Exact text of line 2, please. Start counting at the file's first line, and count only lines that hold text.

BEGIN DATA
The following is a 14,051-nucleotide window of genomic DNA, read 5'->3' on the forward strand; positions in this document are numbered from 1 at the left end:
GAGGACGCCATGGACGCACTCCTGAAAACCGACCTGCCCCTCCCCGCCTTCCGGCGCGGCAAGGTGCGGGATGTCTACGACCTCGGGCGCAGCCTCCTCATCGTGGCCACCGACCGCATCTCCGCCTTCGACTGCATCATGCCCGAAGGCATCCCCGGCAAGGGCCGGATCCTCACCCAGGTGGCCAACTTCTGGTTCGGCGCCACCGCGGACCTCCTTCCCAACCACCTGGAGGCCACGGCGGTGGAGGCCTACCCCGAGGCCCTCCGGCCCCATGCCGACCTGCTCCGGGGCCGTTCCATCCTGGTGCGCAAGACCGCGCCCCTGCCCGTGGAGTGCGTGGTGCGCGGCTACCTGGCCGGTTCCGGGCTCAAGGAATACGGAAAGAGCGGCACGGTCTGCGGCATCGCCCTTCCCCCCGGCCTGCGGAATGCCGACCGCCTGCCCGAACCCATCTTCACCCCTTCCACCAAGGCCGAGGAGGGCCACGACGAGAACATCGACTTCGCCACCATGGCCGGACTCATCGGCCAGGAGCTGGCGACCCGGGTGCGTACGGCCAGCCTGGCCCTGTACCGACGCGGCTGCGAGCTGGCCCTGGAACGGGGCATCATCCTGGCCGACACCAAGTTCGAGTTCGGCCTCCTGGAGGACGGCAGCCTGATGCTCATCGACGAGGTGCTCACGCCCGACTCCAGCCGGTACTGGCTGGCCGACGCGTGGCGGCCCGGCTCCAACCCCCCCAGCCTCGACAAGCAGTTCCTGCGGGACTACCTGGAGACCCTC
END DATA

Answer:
GAGGACGCCATGGACGCACTCCTGAAAACCGACCTGCCCCTCCCCGCCTTCCGGCGCGGCAAGGTGCGGGATGTCTACGACCTCGGGCGCAGCCTCCTCATCGTGGCCACCGACCGCATCTCCGCCTTCGACTGCATCATGCCCGAAGGCATCCCCGGCAAGGGCCGGATCCTCACCCAGGTGGCCAACTTCTGGTTCGGCGCCACCGCGGACCTCCTTCCCAACCACCTGGAGGCCACGGCGGTGGAGGCCTACCCCGAGGCCCTCCGGCCCCATGCCGACCTGCTCCGGGGCCGTTCCATCCTGGTGCGCAAGACCGCGCCCCTGCCCGTGGAGTGCGTGGTGCGCGGCTACCTGGCCGGTTCCGGGCTCAAGGAATACGGAAAGAGCGGCACGGTCTGCGGCATCGCCCTTCCCCCCGGCCTGCGGAATGCCGACCGCCTGCCCGAACCCATCTTCACCCCTTCCACCAAGGCCGAGGAGGGCCACGACGAGAACATCGACTTCGCCACCATGGCCGGACTCATCGGCCAGGAGCTGGCGACCCGGGTGCGTACGGCCAGCCTGGCCCTGTACCGACGCGGCTGCGAGCTGGCCCTGGAACGGGGCATCATCCTGGCCGACACCAAGTTCGAGTTCGGCCTCCTGGAGGACGGCAGCCTGATGCTCATCGACGAGGTGCTCACGCCCGACTCCAGCCGGTACTGGCTGGCCGACGCGTGGCGGCCCGGCTCCAACCCCCCCAGCCTCGACAAGCAGTTCCTGCGGGACTACCTGGAGACCCTC